The agreement, concluded Oct. 16 in Washington and announced Oct. 19 and Oct. 20 by the two parties, is subject to a technical implementation arrangement involving the 22-nation European Space Agency, which will create dedicated access channels to facilitate the trans-Atlantic exchange.
Josef Aschbacher, director of the Copernicus Space Office at ESA, said there are no hurdles to the follow-on arrangement, which is a result of the European Commission’s decision to provide Copernicus data free of charge within Europe, and with certain non-European governments.
The Copernicus Cooperation Agreement was signed by the U.S. State Department and the European Union. It was not immediately clear whether the European side would strike similar agreements with other governments.
“Europe has benefited enormously from free access to [U.S.] Landsat data for many years,” Aschbacher said. “During that period, there was very little going in the other direction. This agreement is a recognition of that and does not specify any imagery that we will receive from the U.S. NASA’s data is free anyway.”
Copernicus’s space component is the Sentinel series of satellites carrying numerous optical, radar and other sensors — none in high resolution as of yet — and designed as a permanent architecture. Two Sentinels are in orbit, with four more scheduled for launch by 2021.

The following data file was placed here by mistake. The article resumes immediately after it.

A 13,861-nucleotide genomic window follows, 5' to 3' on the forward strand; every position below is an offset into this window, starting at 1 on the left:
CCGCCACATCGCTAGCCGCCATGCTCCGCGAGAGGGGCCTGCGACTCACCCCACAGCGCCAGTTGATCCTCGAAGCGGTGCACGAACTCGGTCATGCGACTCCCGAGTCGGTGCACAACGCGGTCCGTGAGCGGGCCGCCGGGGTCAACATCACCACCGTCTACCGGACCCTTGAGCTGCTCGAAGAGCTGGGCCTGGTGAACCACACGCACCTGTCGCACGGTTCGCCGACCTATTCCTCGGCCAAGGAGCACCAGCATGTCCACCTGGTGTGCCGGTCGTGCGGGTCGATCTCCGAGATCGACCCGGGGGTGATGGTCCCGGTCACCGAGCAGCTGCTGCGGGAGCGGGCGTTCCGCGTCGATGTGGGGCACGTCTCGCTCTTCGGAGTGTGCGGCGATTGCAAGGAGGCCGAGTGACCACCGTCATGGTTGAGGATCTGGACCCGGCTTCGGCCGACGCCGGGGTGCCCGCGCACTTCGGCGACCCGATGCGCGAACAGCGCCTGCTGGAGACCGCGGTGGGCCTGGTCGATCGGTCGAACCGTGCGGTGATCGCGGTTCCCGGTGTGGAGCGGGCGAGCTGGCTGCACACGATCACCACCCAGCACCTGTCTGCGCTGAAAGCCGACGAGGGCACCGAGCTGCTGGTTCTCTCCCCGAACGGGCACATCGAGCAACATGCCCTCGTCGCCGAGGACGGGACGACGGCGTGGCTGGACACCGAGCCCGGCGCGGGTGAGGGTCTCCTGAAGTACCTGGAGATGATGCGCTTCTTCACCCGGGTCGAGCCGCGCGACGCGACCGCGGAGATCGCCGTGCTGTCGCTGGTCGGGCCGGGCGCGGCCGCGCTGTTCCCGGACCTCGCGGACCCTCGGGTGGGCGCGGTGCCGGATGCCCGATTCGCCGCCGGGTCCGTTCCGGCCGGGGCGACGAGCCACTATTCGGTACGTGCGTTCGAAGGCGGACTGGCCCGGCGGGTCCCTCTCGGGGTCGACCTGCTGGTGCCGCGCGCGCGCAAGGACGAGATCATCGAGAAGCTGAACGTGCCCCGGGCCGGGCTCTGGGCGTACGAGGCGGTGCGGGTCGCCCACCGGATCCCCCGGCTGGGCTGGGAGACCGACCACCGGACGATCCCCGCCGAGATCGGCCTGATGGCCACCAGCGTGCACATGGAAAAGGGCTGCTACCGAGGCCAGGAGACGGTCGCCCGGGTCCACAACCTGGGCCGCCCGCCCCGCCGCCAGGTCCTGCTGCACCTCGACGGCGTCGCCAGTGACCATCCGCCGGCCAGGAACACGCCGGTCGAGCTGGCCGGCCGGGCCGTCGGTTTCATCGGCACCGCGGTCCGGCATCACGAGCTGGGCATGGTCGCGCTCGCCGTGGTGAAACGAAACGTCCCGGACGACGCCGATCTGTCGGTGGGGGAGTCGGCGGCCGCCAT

ESA, the European Commission and Europe’s Eumetsat meteorological satellite organization will be the points of contact for the U.S. agencies — NASA, the U.S. Geological Survey and the National Oceanic and Atmospheric Administration (NOAA).
The agreement is limited to the Sentinel satellites and does not include third-party assets — mainly individual European government or commercial observation satellites—to which the European Commission has access based on separate agreements with the satellites’ owners.